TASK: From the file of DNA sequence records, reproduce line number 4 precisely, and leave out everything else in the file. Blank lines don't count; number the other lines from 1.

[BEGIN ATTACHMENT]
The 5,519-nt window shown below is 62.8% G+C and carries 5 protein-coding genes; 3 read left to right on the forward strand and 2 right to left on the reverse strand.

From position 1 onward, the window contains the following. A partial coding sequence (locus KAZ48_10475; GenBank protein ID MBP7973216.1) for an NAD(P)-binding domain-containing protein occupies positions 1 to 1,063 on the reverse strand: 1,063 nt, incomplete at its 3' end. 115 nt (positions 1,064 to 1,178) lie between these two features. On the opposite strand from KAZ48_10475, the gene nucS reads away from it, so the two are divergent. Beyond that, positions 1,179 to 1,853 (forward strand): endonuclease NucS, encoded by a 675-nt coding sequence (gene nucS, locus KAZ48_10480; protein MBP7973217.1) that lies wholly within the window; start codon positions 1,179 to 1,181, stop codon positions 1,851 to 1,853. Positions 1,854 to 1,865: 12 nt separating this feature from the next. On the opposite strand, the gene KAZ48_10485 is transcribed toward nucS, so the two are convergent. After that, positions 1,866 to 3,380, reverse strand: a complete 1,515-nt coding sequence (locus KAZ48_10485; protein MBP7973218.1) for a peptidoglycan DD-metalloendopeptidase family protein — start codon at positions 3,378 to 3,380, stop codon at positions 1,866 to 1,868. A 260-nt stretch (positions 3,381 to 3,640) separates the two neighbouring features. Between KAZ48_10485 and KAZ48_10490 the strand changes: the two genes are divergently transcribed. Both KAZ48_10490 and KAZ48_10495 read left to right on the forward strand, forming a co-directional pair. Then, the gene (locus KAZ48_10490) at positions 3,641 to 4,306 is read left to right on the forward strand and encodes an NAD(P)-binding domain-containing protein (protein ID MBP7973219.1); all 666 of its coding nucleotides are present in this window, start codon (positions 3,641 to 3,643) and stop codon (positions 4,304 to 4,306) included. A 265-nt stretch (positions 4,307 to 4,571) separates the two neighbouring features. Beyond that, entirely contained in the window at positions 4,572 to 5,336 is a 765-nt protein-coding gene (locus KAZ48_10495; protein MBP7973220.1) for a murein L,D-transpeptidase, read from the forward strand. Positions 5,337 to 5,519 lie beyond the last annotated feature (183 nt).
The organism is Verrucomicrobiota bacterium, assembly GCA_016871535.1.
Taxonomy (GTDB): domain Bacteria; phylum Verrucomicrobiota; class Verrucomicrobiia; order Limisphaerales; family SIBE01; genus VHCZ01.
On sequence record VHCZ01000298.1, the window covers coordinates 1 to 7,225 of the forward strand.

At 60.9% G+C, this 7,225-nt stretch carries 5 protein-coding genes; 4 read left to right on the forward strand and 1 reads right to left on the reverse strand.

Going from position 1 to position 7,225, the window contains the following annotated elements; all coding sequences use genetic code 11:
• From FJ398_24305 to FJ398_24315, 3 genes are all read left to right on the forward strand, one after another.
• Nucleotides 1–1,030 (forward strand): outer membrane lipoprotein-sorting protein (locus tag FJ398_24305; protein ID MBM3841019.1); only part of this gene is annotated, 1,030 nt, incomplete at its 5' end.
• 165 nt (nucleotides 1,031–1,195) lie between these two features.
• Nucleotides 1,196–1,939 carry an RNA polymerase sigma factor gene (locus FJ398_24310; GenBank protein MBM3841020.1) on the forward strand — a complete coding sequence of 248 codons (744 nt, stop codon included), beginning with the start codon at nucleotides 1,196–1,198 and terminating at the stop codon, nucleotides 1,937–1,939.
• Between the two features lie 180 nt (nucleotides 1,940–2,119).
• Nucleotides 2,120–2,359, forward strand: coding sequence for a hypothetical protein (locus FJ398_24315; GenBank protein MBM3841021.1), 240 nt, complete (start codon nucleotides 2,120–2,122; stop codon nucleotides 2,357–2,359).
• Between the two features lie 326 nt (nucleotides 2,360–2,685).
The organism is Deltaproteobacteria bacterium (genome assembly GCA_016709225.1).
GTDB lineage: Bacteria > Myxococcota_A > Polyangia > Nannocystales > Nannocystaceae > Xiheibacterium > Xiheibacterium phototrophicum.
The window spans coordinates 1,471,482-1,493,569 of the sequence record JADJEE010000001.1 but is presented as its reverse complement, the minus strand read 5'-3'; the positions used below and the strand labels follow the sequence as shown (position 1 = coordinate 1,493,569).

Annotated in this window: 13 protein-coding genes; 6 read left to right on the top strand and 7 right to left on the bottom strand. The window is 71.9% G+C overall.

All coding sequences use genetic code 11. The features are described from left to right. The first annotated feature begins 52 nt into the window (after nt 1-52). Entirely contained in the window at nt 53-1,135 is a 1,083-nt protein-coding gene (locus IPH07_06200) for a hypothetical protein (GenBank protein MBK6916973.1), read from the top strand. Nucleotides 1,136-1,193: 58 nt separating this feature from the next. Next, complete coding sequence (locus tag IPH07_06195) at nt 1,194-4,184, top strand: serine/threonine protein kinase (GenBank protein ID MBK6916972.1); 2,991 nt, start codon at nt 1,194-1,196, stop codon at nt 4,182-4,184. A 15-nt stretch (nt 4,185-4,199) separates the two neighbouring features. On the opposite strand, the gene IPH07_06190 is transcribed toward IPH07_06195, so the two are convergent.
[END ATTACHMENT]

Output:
Taxonomy (GTDB): domain Bacteria; phylum Verrucomicrobiota; class Verrucomicrobiia; order Limisphaerales; family SIBE01; genus VHCZ01.